- Know queries (aka informational queries): e.g., What is productivity management?
- Do queries (aka transactional queries): e.g., Productivity management tools.
- Website/visit-in-person queries (aka navigational queries): e.g., Trello productivity management software
Knowing what the searcher wants to accomplish helps you classify your keywords in a better way.
If you observe the SERP closely, you will get a lot of hints regarding the following:
- What type of content does Google prefer
- Suggested content format and types
- Related sub-topics, and more
So always start your research process by looking at the SERP for your focus keyword.
For example, consider the focus keyword: ‘productivity management tools’
Here’s the SERP:
By looking at the SERP for the given keyword, we can understand the followings:
- Listicle blog post: Users and Google prefer a listicle guide (top XX productivity management apps), not a ‘How-to’ or ‘definitive guide’ (How to choose the right productivity management app).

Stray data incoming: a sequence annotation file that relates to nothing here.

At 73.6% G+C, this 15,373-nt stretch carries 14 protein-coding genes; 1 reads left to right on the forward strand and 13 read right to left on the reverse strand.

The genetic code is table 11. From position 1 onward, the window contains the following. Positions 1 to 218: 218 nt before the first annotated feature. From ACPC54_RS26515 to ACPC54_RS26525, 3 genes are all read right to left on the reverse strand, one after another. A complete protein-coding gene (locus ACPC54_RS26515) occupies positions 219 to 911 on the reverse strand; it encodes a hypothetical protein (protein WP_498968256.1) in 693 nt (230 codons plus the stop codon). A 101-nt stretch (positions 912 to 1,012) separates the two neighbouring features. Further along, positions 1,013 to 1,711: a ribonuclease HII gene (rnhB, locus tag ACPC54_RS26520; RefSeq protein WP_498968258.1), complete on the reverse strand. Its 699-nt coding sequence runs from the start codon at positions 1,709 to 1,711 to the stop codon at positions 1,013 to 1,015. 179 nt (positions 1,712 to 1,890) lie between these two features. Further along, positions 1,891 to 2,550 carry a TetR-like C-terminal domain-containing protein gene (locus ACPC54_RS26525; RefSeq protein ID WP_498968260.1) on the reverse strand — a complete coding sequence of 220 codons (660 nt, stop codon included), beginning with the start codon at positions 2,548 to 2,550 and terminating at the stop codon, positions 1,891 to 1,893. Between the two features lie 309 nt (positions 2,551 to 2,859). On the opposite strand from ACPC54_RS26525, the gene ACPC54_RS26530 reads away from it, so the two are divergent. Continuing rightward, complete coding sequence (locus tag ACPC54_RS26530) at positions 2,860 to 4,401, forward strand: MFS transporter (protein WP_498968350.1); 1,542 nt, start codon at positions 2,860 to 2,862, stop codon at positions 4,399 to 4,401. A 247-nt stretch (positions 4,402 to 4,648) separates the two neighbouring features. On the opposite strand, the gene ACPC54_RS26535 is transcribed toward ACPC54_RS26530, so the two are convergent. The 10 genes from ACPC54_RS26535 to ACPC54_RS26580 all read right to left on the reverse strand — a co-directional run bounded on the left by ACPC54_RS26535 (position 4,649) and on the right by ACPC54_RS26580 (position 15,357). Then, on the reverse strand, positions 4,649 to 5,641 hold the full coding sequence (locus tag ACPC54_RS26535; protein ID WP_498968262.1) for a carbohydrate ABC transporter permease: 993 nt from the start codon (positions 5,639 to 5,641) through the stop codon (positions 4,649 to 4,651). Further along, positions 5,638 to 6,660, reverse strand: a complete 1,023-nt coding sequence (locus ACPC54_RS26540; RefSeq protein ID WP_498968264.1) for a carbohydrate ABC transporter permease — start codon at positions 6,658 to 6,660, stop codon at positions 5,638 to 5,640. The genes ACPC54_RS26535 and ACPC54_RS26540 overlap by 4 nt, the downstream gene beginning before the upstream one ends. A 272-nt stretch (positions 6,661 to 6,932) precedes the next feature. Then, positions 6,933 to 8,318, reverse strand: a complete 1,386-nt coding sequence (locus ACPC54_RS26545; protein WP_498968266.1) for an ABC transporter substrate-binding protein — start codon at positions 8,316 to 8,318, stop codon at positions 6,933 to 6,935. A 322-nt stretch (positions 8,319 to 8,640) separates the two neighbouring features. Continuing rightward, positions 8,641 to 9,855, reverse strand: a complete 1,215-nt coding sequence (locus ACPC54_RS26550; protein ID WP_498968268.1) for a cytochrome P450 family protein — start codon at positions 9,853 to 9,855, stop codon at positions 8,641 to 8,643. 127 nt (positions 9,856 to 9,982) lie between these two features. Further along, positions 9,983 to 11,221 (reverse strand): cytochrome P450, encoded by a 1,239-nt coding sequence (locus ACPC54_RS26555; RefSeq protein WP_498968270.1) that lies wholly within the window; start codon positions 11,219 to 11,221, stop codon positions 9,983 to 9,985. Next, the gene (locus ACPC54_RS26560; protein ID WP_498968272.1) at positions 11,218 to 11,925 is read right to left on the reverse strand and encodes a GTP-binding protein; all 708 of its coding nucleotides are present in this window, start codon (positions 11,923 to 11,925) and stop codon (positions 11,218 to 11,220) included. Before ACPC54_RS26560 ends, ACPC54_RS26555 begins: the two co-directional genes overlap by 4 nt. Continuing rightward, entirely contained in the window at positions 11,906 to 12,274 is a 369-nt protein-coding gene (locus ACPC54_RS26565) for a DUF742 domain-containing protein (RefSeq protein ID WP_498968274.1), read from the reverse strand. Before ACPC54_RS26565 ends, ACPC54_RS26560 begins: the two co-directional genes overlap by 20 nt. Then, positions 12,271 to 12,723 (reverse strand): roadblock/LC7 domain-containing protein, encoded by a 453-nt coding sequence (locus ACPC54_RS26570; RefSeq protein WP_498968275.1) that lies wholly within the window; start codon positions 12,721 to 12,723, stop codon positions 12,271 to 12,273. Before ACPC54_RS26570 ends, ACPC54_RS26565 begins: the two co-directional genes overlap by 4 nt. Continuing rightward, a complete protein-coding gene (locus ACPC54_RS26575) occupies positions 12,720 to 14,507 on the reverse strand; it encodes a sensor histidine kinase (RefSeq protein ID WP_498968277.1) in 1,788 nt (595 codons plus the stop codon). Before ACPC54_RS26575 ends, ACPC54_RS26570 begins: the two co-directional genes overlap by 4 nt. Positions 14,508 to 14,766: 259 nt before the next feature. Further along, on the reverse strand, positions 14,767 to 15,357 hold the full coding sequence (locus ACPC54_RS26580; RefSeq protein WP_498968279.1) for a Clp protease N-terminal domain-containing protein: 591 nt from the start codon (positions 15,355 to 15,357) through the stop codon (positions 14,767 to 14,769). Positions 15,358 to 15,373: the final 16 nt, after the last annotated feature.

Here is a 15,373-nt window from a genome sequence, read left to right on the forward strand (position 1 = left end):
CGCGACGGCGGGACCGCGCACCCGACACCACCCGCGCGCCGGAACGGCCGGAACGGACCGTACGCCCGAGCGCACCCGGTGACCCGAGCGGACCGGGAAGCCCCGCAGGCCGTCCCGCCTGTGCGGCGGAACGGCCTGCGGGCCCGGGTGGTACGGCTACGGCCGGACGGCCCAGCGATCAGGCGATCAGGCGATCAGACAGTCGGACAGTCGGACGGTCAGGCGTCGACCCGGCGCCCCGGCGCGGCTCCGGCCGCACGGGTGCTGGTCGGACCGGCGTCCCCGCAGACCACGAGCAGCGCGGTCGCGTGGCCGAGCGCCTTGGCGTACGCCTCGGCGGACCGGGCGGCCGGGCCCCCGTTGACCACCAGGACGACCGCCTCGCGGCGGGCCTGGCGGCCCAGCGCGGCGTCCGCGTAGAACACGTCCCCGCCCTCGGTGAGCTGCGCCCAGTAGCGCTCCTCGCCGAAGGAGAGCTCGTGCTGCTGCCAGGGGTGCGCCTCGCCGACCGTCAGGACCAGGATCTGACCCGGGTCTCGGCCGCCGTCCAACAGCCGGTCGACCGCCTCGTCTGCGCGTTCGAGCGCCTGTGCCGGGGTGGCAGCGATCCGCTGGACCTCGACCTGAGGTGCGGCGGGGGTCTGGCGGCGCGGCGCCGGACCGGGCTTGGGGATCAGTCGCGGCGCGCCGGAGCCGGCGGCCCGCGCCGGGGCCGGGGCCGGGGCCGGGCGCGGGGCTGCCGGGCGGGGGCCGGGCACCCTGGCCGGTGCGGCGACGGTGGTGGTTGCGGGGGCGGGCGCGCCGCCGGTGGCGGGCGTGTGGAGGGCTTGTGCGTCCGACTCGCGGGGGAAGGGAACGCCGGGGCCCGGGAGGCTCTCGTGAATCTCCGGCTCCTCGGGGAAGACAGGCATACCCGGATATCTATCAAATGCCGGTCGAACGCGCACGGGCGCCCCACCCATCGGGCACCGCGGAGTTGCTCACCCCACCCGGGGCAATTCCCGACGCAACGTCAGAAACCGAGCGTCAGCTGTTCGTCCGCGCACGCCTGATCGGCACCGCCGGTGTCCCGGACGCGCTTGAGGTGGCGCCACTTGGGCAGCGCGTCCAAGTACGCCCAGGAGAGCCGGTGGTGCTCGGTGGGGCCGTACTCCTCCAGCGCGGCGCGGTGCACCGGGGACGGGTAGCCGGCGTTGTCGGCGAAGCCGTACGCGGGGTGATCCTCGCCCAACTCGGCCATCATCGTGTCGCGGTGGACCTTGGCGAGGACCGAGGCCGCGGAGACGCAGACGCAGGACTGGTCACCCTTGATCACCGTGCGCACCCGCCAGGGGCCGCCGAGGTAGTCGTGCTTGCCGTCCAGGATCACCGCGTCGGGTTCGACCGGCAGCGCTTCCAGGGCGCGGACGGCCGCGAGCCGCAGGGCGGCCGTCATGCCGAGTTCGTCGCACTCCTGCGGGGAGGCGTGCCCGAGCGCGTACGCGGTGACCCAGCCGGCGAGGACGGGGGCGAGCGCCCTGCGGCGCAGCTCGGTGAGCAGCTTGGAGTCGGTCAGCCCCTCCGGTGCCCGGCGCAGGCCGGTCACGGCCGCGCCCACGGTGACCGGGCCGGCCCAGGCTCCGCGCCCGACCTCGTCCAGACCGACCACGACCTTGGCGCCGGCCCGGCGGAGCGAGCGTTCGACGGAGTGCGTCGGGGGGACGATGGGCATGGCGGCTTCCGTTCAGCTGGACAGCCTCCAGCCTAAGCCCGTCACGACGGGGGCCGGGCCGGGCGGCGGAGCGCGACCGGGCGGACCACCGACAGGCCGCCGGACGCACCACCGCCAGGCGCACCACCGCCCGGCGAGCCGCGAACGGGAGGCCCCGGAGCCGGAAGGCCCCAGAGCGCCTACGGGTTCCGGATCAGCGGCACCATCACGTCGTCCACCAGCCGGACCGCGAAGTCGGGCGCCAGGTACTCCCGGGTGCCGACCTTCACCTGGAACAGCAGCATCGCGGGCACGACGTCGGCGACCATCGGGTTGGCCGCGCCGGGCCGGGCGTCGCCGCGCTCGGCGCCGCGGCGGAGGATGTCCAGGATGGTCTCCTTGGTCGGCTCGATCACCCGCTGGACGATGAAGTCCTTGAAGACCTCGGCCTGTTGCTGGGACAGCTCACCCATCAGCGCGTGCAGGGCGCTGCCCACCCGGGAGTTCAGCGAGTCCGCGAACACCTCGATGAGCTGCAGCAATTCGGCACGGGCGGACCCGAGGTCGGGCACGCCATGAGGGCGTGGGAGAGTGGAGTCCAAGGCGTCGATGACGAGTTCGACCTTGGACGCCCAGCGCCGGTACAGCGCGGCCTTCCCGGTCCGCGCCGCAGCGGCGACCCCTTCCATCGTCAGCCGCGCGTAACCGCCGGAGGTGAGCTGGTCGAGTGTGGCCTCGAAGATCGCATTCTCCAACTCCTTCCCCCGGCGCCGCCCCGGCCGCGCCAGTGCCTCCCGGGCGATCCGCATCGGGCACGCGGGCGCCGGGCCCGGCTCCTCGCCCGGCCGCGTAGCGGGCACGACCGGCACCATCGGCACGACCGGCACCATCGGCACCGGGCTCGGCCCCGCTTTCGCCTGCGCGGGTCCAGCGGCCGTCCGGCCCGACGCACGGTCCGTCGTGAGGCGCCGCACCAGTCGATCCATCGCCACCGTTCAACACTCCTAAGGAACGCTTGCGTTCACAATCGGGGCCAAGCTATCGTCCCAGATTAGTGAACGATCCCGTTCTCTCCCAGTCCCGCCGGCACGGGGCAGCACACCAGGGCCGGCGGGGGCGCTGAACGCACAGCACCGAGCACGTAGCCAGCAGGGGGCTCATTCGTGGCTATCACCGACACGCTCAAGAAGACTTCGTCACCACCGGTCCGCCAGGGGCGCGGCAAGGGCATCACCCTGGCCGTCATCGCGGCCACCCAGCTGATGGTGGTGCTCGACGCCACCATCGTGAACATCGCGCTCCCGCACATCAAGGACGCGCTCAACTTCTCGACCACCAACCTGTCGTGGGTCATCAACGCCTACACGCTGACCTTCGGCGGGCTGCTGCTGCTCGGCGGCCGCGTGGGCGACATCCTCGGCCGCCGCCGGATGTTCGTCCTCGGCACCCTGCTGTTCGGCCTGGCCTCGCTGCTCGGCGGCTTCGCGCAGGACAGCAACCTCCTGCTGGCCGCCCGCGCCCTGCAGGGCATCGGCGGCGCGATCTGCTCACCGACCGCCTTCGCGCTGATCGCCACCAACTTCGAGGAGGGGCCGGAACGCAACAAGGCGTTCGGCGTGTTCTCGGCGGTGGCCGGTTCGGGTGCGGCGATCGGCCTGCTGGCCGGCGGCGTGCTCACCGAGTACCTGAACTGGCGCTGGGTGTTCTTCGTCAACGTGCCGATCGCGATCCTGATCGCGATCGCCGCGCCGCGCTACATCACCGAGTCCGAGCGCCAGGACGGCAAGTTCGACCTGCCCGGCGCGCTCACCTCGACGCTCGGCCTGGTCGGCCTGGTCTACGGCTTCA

- Time-sensitive: the majority of the top 10 results have 2022 in their title. That means all the apps should be updated for the current year.
- PAA and FAQs: indicates related questions highly related to your focus keyword
- Title of top-performing pages will tell you whether the results are review sites, blog articles, product listings, etc.
- Try to match the intent and create the content type that Google prefers (no need to reinvent the wheel)
- Make sure you mention the page type (listicle/how-to guide/review guide) for the focus keyword in the content brief.
Step 2. Extract entities and related sub-topics